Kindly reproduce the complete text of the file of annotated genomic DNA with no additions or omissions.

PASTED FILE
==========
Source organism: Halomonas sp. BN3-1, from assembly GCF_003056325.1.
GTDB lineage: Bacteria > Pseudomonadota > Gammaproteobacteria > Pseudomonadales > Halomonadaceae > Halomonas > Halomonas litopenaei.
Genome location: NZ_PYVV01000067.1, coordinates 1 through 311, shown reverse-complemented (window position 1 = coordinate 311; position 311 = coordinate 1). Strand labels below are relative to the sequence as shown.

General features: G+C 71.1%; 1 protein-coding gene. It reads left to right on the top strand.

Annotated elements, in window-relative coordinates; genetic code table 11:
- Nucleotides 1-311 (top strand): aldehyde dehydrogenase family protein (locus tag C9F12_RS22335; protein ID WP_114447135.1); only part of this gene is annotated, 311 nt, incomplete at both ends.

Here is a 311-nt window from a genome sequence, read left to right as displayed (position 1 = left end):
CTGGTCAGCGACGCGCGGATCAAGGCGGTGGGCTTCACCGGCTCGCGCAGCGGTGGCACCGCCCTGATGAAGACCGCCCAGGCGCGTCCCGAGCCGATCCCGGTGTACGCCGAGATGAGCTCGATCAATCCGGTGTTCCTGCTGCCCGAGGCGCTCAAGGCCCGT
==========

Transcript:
Source organism: Halomonas sp. BN3-1, from assembly GCF_003056325.1.
GTDB lineage: Bacteria > Pseudomonadota > Gammaproteobacteria > Pseudomonadales > Halomonadaceae > Halomonas > Halomonas litopenaei.
Genome location: NZ_PYVV01000067.1, coordinates 1 through 311, shown reverse-complemented (window position 1 = coordinate 311; position 311 = coordinate 1). Strand labels below are relative to the sequence as shown.

General features: G+C 71.1%; 1 protein-coding gene. It reads left to right on the top strand.

Annotated elements, in window-relative coordinates; genetic code table 11:
- Nucleotides 1-311 (top strand): aldehyde dehydrogenase family protein (locus tag C9F12_RS22335; protein ID WP_114447135.1); only part of this gene is annotated, 311 nt, incomplete at both ends.

Here is a 311-nt window from a genome sequence, read left to right as displayed (position 1 = left end):
CTGGTCAGCGACGCGCGGATCAAGGCGGTGGGCTTCACCGGCTCGCGCAGCGGTGGCACCGCCCTGATGAAGACCGCCCAGGCGCGTCCCGAGCCGATCCCGGTGTACGCCGAGATGAGCTCGATCAATCCGGTGTTCCTGCTGCCCGAGGCGCTCAAGGCCCGT